Ultrasound-guided foam sclerotherapy produces good clinical results, as has been shown in studies conducted in Brazil by Figueiredo et al.,11 Silva et al.2 and Neto et al.13 However, recanalization rates varying from 10 to 28% have been observed over varying follow-up periods14 and rates higher than 50% have been observed in studies with the longest follow-up periods.4 When used appropriately, this is a technique that has low rates of complications15,16 and AVF is not a normal complication of the procedure. Cavezzi and Parsi17 have provided a general panorama of the primary complications of USFS. Severe compilations such as anaphylactic shock are described as rarities and deep venous thrombosis was reported in 1-3% of cases. The same authors state that there are 13 cases of cerebral vascular accident associated with USFS described in publications since 1994. Reported incidences of minor complications, such as thrombophlebitis, edema and neurological damage, are 4.4%, 0.5% and 0.2%, respectively. Esthetic complications such as ‘matting” (15-24%) and pigmentation (10-30%) are more frequent.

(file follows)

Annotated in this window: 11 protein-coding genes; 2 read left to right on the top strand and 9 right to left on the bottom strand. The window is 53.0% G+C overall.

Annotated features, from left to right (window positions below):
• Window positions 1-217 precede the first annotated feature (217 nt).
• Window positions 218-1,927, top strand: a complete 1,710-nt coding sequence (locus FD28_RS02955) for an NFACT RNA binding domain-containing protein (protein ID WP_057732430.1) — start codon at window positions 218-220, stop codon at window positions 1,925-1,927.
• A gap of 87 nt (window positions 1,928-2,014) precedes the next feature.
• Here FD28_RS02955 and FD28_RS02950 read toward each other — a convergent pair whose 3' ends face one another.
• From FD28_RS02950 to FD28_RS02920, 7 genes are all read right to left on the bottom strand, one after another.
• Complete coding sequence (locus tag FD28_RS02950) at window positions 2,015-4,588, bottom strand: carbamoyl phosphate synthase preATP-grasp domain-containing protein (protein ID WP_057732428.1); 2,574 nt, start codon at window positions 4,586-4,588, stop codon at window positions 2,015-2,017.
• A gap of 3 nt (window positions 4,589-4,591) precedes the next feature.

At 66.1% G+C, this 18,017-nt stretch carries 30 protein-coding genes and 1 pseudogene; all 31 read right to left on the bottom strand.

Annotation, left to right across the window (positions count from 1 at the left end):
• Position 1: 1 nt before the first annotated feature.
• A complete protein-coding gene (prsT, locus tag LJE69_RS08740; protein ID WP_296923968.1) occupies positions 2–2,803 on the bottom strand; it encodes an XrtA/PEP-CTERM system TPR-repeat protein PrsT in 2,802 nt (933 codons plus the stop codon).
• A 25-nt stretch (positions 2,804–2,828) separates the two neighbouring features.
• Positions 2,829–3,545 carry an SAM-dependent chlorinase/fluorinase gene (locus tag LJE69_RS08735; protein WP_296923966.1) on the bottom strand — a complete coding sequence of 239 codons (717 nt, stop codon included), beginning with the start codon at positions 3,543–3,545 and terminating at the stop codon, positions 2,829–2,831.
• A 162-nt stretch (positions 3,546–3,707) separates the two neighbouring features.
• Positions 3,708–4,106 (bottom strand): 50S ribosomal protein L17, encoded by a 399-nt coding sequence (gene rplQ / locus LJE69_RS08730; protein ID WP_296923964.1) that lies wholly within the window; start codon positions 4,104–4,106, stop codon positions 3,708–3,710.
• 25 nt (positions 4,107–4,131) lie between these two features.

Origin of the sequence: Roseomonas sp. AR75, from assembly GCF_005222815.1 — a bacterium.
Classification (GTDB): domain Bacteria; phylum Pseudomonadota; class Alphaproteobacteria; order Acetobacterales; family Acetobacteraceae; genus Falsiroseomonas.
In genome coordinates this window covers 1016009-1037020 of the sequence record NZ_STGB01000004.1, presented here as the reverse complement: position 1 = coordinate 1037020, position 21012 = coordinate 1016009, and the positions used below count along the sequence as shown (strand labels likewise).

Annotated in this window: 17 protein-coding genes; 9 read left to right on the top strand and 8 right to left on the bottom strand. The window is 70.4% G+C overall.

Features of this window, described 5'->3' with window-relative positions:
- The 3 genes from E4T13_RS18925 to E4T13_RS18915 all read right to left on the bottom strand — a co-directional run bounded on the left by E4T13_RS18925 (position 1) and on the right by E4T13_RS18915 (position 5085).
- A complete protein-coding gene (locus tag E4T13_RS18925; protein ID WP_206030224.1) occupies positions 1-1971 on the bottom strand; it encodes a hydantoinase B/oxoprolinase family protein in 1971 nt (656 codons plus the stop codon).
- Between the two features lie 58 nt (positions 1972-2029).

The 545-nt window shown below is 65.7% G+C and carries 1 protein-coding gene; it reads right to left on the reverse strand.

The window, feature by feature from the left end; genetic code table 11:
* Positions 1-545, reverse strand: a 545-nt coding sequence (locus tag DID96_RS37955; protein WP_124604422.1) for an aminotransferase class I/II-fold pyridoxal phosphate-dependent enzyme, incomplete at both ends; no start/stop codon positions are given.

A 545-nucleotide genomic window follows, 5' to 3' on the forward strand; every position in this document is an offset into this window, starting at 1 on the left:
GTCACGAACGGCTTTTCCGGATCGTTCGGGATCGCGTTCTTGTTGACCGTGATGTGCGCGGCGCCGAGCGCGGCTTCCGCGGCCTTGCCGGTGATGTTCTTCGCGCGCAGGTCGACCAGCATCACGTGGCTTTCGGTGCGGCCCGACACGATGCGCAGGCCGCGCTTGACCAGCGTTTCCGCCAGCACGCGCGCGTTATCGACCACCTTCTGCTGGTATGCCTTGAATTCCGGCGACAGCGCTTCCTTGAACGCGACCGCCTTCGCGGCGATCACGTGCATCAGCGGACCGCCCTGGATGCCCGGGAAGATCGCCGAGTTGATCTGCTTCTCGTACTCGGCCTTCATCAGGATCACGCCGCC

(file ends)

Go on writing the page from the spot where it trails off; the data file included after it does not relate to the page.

Jia et al.18 conducted a large-scale systematic review covering 9,000 patients and did not list AVF among the complications of USFS.

However, when other minimally invasive techniques are also considered, such as endovenous laser and radiofrequency ablation, for example, cases of AVF are described in the literature as possible physiological mechanism of recanalization.19 There are also reports of recanalization of thrombi with no apparent cause in the superficial or deep vein systems, with inflammation and neovascularization, causing AVFs.20,21